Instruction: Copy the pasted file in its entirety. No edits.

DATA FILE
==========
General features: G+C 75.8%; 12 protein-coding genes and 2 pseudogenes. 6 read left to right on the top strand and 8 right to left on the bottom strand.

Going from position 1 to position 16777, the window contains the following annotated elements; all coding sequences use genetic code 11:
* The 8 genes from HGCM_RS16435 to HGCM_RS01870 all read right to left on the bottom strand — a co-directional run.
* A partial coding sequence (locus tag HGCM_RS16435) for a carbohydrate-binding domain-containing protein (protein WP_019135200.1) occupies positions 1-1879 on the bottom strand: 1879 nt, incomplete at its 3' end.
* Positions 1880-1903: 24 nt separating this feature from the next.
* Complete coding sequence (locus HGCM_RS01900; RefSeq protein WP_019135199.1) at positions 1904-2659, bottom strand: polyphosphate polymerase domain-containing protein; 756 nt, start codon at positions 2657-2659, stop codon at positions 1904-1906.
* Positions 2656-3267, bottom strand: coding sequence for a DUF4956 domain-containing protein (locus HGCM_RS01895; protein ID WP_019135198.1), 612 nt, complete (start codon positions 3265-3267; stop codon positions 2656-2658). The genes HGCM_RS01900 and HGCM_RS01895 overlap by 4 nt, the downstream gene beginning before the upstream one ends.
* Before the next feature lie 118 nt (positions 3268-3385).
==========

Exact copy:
General features: G+C 75.8%; 12 protein-coding genes and 2 pseudogenes. 6 read left to right on the top strand and 8 right to left on the bottom strand.

Going from position 1 to position 16777, the window contains the following annotated elements; all coding sequences use genetic code 11:
* The 8 genes from HGCM_RS16435 to HGCM_RS01870 all read right to left on the bottom strand — a co-directional run.
* A partial coding sequence (locus tag HGCM_RS16435) for a carbohydrate-binding domain-containing protein (protein WP_019135200.1) occupies positions 1-1879 on the bottom strand: 1879 nt, incomplete at its 3' end.
* Positions 1880-1903: 24 nt separating this feature from the next.
* Complete coding sequence (locus HGCM_RS01900; RefSeq protein WP_019135199.1) at positions 1904-2659, bottom strand: polyphosphate polymerase domain-containing protein; 756 nt, start codon at positions 2657-2659, stop codon at positions 1904-1906.
* Positions 2656-3267, bottom strand: coding sequence for a DUF4956 domain-containing protein (locus HGCM_RS01895; protein ID WP_019135198.1), 612 nt, complete (start codon positions 3265-3267; stop codon positions 2656-2658). The genes HGCM_RS01900 and HGCM_RS01895 overlap by 4 nt, the downstream gene beginning before the upstream one ends.
* Before the next feature lie 118 nt (positions 3268-3385).